5. Work must be done to separate charges.2} Typical examples of accumulation are illustrated in Figure 5. This work depends on the physical characteristics (that is. 5.1 {5. .1} A static electric charge will accumulate where the rate at which charges separate exceeds the rate at which charges recombine.3. the voltage. the process proceeds at a finite rate.2. 5.5} Where recombining of charges occurs through a path that has electrical resistance.2.2 {5.5 {5. that is.5. and nature of materials and location of objects) of the particular system and can be expressed by the following equation: C = Q/V where: C = capacitance (farads) Q = charge that has been separated (coulombs) V = potential difference (volts) 5. between any two points is the work per unit charge that would have to be done to move the charges from one point to the other.2.4} In static electric phenomena. (Source: H.3 {5. or by the insulating property of the materials being handledor processed. L.3. p. FIGURE 5. and is described by the charge relaxation time or charge decay time. 37. One of the best protections from static electric discharge is a conductive or semiconductive path that allows the controlled recombination of the charges. 1/τ.3} Separation of electric charge might not in itself be a potential fire or explosion hazard. shape. Avoidance of Electrostatic Hazards in the Petroleum Industry. There must be a discharge or sudden recombination of the separated charges to pose an ignition hazard.ATTACHMENT № A5 5. τ. and there is a tendency for the charges to return to a neutral state. particularly those in which the materials being processed are chargedinsulators (nonconductors). charge is generally separated by a resistive barrier.) 5.3 {5. such as an air gap or insulation between the conductors. it is not easy to measure the charges or their potential differences. In many applications.3.2 {Figure 5.3.3. Walmsley.2. size.4 {5.2} Accumulation and Dissipation of Charge. The potential difference.2} Examples of Charge Accumulation. (See also Table A.3.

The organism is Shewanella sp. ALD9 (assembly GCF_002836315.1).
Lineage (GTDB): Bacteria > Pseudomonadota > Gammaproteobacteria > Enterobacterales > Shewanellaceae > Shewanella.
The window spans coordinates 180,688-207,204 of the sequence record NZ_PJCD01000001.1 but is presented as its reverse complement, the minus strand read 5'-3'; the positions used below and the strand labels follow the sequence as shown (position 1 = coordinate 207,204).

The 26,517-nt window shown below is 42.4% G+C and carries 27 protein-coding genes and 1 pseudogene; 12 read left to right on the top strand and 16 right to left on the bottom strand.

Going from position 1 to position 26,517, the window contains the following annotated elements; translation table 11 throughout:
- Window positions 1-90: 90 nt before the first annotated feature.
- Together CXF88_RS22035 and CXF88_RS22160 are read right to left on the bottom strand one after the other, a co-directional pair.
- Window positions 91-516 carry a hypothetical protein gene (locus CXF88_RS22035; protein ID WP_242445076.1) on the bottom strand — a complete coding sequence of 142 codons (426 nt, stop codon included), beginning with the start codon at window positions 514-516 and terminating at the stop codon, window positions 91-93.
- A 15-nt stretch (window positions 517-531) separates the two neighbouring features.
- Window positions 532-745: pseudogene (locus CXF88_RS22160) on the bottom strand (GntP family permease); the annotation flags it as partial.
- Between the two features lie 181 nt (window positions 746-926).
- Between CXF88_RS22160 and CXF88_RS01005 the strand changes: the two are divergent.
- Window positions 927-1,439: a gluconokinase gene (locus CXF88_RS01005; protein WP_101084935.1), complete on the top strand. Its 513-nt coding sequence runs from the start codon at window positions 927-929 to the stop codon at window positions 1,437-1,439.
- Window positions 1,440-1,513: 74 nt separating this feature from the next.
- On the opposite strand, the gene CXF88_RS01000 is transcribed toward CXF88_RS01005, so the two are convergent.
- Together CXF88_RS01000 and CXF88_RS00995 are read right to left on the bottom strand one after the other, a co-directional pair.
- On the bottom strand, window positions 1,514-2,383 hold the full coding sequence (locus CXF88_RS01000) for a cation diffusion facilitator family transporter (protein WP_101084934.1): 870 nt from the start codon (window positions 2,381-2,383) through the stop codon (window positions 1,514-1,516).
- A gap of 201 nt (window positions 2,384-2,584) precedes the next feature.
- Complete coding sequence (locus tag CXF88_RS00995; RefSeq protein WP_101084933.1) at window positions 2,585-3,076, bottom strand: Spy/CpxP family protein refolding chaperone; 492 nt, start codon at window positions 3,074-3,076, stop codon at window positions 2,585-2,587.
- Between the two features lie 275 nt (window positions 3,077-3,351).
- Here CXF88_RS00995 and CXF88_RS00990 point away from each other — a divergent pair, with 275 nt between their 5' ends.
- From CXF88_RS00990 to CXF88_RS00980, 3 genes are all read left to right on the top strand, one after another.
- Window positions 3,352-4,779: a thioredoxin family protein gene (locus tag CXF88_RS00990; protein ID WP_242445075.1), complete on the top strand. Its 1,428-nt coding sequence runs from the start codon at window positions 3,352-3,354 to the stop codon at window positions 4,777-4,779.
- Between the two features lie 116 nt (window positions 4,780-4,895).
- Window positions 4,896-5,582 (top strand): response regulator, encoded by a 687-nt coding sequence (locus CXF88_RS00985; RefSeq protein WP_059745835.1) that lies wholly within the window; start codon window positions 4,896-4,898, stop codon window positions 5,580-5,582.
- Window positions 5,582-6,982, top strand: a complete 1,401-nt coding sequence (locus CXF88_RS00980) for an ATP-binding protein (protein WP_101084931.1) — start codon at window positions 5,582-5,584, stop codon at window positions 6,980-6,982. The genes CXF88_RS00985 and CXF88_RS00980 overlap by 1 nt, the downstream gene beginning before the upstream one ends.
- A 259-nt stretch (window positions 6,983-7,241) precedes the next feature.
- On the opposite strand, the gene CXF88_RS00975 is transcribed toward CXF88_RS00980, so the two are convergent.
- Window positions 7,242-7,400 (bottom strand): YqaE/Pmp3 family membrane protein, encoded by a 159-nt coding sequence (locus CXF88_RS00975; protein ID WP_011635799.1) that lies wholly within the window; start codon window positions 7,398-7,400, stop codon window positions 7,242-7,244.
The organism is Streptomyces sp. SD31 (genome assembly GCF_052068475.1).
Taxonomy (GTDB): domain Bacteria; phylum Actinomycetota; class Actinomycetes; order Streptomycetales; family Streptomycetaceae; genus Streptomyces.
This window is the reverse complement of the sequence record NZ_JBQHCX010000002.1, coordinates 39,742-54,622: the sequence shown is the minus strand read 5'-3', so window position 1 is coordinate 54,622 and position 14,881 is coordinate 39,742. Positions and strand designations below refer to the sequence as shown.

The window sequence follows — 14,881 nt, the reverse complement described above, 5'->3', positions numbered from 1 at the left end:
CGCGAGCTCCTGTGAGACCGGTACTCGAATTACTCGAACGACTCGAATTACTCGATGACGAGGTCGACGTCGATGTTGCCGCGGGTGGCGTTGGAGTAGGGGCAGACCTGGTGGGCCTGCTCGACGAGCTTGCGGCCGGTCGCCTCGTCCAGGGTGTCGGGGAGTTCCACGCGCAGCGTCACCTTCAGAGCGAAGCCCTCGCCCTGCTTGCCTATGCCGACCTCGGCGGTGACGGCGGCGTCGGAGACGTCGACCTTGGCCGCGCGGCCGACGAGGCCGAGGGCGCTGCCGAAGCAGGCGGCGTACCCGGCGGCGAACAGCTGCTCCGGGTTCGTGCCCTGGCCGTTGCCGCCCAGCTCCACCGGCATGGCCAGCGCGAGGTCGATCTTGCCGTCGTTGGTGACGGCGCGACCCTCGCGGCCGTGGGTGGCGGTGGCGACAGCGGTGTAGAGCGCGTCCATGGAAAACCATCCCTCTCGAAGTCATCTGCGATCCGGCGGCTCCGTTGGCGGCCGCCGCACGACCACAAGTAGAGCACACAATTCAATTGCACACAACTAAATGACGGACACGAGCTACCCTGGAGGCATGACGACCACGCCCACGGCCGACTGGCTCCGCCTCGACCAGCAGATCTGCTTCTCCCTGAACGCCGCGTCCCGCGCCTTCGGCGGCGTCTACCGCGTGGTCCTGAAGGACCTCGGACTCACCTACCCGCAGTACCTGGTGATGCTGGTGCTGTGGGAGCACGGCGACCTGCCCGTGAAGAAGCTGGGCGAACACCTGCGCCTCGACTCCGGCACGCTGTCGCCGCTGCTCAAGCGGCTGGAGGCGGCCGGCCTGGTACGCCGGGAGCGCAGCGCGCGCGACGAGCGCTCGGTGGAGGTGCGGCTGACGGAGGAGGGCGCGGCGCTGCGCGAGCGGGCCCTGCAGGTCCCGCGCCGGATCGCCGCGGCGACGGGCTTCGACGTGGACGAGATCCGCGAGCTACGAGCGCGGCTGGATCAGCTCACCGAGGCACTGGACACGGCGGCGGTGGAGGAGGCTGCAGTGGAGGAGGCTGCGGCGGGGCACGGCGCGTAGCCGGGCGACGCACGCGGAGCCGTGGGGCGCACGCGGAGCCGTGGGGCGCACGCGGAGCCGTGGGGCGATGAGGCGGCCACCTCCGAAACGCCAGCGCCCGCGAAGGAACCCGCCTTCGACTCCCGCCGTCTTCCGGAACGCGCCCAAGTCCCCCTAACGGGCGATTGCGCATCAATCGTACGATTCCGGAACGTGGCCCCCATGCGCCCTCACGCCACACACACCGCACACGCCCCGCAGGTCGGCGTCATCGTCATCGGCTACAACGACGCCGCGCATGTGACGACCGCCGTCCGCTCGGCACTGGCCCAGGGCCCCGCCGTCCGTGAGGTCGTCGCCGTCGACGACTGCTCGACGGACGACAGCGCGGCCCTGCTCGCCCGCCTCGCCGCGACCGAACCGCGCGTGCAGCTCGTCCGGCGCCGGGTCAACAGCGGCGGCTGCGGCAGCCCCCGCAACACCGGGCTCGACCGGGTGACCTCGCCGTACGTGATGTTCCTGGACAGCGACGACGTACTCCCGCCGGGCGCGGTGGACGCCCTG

.7 {5.2.2. by grounding isolated conductors. 5.3. The ions are attracted to the charged objects until the charges on the objects are neutralized.9} Dissipation of static electric charges can be achieved effected by modifying the volume or surface resistivity of insulating materials with antistatic additives.7} For bulk materials.5} is helpful in explaining the recombination process but is not necessarily applicable to all situations. nonexponential decay is observed where the materials supporting the charge are certain low-conductivity liquids or powders composed of combinations of insulating. the relaxation time is often expressed in terms of the volume resistivity of the material and its electrical permittivity as follows: τ = ρεε0 τ = ρε where: τ = charge relaxation time constant (seconds) ρ = volume resistivity of the material (ohm-meters) εε0 ε = electrical permittivity of material (farads per meter) 5.3.718 t = elapsed time (seconds) τ = charge relaxation time constant (seconds) 5. negative.3.2.6} The rate of charge recombination depends on the capacitance of the material and its resistance and is expressed as follows: τ = RC where: τ = charge relaxation time constant (seconds) R = resistance (ohms) C = capacitance (farads) 5.8 {5. The ion current in the air serves as the mechanism that brings the neutralizing charge to the otherwise bound or isolated charge.8} The exponential decay model described in 5. Air ionization involves introducing mobile electric charges (positive.9 {5.6 {5.2.3. semiconductive.2.This relaxation process is typically exponential and is expressed by the following equation: Qt = Q0 e-t/τ where: Qt = charge remaining at elapsed time t (coulombs) Q0 = charge originally separated (coulombs) e = base of natural logarithms = 2.5 {5. or both) into the air around the charged objects.3. The decay in such cases is faster than the exponential model predicts. In particular. or by ionizing the air near insulating materials or isolated conductors. and conductive materials.